• Verify whether the business has been registered with local, state, or federal authorities
  • Browse the company’s website by checking their contact information, privacy policy, and quality of written content
  • Search for online reviews and testimonials of the company 
  • Visit their principal place of business (if applicable)

You're ask to send or receive money

When ‘employers’ request your bank account details before you’re hired, that alone should tell you to look for other listings. 

Some bogus employers will even ask for money from you upfront to help bolster your chances! Some try to make it less obvious by to pay for other company-related expenses (equipment, training, seminars…). 

You should never have to pay to be hired for a job. Always remember: real jobs pay you, not the other way around. 

Some scammers might even do it the other way around and send you a fake company check to purchase equipment. They will then have the excess money wired back to the company. This scam has gained popularity recently as checks will usually take a couple of business days to bounce.

The offer is too good to be true

When you're unemployed, it can leave you feeling anxious... Making you eager to accept the first job offer that comes your way. 

When job listings offer wages beyond market value or don’t require you to submit any sort of basic information, this should be a clear early warning sign of not only a potential scam, but a potentially toxic work environment (in the event that the job listing proves to be legitimate).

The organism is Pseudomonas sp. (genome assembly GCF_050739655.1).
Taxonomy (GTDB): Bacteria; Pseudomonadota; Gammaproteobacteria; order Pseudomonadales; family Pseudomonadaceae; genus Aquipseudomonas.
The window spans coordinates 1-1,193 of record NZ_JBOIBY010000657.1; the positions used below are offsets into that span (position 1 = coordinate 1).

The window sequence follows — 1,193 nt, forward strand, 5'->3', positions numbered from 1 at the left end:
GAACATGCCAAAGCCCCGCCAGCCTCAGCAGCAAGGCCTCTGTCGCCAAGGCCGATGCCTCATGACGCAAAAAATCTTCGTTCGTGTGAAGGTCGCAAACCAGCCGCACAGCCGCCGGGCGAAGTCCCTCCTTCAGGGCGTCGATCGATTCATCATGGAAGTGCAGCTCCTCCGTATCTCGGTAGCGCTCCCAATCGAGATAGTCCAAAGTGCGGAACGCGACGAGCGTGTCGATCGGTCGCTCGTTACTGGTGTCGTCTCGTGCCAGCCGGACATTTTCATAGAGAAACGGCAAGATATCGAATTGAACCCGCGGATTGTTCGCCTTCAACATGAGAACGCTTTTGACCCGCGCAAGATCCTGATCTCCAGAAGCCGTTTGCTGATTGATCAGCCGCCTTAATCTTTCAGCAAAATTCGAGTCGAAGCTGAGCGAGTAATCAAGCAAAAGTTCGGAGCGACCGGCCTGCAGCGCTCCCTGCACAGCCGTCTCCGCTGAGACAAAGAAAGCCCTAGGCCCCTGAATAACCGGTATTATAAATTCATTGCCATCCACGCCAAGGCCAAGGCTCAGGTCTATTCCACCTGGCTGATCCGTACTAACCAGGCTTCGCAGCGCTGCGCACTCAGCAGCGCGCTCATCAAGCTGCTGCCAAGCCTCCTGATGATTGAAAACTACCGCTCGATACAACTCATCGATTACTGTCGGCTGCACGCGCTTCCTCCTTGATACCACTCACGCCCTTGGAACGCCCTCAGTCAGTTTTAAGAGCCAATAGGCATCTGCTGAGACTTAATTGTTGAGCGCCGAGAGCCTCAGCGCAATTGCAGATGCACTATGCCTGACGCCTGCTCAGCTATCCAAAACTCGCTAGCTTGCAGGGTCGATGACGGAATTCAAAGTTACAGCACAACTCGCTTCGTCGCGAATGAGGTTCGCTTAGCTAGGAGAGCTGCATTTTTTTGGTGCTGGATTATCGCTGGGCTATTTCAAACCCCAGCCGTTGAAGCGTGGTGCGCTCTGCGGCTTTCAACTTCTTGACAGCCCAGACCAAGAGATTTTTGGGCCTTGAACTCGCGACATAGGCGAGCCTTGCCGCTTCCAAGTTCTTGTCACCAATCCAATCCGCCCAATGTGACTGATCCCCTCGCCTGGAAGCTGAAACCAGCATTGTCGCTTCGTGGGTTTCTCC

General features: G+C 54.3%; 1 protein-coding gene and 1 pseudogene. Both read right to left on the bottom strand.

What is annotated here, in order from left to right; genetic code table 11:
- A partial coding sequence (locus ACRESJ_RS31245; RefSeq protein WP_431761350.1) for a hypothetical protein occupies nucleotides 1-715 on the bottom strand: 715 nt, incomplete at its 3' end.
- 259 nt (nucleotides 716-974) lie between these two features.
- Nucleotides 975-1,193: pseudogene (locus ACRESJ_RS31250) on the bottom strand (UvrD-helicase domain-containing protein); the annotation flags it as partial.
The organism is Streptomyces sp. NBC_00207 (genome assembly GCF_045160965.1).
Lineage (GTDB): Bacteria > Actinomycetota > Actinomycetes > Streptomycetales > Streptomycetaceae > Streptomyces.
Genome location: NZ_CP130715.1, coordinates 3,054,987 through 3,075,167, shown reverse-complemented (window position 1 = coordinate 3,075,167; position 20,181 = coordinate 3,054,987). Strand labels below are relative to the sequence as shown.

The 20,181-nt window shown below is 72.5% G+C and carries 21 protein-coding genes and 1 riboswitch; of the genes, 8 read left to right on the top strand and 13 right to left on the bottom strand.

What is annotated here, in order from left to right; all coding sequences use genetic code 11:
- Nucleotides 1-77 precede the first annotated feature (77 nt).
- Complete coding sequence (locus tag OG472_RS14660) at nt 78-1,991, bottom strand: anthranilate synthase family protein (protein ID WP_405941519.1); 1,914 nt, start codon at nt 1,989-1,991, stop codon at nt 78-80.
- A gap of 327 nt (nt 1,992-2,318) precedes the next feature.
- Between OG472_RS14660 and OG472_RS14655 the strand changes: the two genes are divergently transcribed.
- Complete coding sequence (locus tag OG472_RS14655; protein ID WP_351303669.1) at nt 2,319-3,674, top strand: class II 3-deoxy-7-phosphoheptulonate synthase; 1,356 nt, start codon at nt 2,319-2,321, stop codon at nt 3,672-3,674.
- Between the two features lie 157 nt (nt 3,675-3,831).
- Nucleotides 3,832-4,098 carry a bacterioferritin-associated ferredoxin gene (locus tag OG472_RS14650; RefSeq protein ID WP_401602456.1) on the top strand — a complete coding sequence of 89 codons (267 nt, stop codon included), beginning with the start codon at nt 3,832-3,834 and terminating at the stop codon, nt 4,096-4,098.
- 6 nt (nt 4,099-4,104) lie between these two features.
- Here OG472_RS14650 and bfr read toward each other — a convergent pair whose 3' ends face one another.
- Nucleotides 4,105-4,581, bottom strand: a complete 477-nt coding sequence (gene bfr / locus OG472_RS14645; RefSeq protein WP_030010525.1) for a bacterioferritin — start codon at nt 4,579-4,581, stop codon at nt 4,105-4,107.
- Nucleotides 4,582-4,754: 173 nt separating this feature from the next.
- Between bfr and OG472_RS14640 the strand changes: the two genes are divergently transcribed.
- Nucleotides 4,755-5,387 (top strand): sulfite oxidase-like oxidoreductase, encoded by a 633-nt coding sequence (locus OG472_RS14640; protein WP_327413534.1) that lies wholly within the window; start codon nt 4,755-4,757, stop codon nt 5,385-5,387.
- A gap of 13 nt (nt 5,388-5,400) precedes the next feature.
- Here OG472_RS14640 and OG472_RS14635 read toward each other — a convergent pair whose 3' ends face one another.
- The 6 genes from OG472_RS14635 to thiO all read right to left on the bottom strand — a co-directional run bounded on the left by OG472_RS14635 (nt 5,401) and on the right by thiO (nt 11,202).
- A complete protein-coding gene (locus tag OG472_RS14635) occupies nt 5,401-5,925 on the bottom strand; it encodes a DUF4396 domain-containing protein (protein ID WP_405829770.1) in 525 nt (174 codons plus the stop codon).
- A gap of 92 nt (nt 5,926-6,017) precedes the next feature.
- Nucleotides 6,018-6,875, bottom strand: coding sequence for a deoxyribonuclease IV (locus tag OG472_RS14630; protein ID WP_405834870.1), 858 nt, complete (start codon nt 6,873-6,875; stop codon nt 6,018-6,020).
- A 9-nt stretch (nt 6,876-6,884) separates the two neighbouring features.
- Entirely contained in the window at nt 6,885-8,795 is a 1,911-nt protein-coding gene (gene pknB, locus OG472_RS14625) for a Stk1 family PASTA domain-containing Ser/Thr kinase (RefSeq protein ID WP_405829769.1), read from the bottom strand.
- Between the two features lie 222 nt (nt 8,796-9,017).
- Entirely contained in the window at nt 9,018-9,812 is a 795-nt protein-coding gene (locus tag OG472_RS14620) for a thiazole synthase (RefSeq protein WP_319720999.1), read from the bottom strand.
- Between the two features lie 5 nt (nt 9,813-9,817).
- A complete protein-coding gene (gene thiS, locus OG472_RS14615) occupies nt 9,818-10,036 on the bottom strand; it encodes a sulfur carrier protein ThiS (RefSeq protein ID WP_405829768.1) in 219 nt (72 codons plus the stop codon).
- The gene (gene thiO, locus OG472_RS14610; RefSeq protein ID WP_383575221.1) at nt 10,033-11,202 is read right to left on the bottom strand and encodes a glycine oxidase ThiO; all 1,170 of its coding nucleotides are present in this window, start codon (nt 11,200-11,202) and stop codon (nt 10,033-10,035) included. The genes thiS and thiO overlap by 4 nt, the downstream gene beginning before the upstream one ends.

When going over the job listing, make sure to read the fine print before you move forward. Here are different ways you can spot a job listing that’s too good to be true:

  • The employer makes vague promises without the necessary paperwork
  • Employee's responsibilities aren’t clearly defined
  • The position has been vacant for a while or there’s frequent turnover
  • They send you a job offer without going through a formal interview process
  • Follow your intuition or ‘gut feeling’

Unprofessional communication

Another red flag for a potential WFH scam is when a job listing contains multiple grammatical errors.

Yes, anyone can make a spelling error or misuse modifiers, but if a legitimate company is hiring for any position, multiple employees would at least go through the entire listing and clean up any punctuation or grammatical errors before it's officially posted online - failure to do so could harm their reputation.

You can also say the same when the 'employer' sends their job offer.

If you’re greeted using their personal email or receive an unprofessional response that contains emojis, sentences written in ALL CAPS, inconsistent font sizes or multiple punctuation marks, this is also a clear indicator that the job is fake.

Final thoughts

Finding your dream job can be difficult during these times. 

While it can be tempting to jump at the first opportunity that comes your way, make sure to hold off on sharing any of your personal information, be wary of the signs mentioned in this post, and do thorough background research on the company you’re interested in applying to. 

"There may be more people that have more talent than you, but there's no excuse for anyone to work harder than you." - Derek Jeter